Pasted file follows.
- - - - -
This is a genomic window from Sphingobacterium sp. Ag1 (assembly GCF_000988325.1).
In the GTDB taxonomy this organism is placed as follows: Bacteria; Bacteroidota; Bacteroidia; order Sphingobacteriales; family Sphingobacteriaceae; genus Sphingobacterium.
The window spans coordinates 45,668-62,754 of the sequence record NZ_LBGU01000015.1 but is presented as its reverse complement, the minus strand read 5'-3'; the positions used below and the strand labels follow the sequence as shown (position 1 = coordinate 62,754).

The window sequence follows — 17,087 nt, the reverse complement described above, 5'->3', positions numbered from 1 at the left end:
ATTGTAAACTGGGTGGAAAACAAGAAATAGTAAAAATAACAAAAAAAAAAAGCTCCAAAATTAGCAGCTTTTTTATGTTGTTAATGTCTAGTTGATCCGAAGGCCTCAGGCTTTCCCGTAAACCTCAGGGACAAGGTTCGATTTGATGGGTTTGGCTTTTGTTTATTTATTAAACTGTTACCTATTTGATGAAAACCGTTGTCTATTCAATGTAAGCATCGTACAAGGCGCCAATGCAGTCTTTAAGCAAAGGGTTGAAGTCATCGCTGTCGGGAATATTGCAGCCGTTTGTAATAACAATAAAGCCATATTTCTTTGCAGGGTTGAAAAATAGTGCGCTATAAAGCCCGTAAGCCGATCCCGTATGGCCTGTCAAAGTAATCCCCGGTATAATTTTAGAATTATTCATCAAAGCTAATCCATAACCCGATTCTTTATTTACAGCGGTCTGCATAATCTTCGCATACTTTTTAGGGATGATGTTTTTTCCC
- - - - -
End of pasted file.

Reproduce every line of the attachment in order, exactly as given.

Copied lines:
This is a genomic window from Sphingobacterium sp. Ag1 (assembly GCF_000988325.1).
In the GTDB taxonomy this organism is placed as follows: Bacteria; Bacteroidota; Bacteroidia; order Sphingobacteriales; family Sphingobacteriaceae; genus Sphingobacterium.
The window spans coordinates 45,668-62,754 of the sequence record NZ_LBGU01000015.1 but is presented as its reverse complement, the minus strand read 5'-3'; the positions used below and the strand labels follow the sequence as shown (position 1 = coordinate 62,754).

The window sequence follows — 17,087 nt, the reverse complement described above, 5'->3', positions numbered from 1 at the left end:
ATTGTAAACTGGGTGGAAAACAAGAAATAGTAAAAATAACAAAAAAAAAAAGCTCCAAAATTAGCAGCTTTTTTATGTTGTTAATGTCTAGTTGATCCGAAGGCCTCAGGCTTTCCCGTAAACCTCAGGGACAAGGTTCGATTTGATGGGTTTGGCTTTTGTTTATTTATTAAACTGTTACCTATTTGATGAAAACCGTTGTCTATTCAATGTAAGCATCGTACAAGGCGCCAATGCAGTCTTTAAGCAAAGGGTTGAAGTCATCGCTGTCGGGAATATTGCAGCCGTTTGTAATAACAATAAAGCCATATTTCTTTGCAGGGTTGAAAAATAGTGCGCTATAAAGCCCGTAAGCCGATCCCGTATGGCCTGTCAAAGTAATCCCCGGTATAATTTTAGAATTATTCATCAAAGCTAATCCATAACCCGATTCTTTATTTACAGCGGTCTGCATAATCTTCGCATACTTTTTAGGGATGATGTTTTTTCCC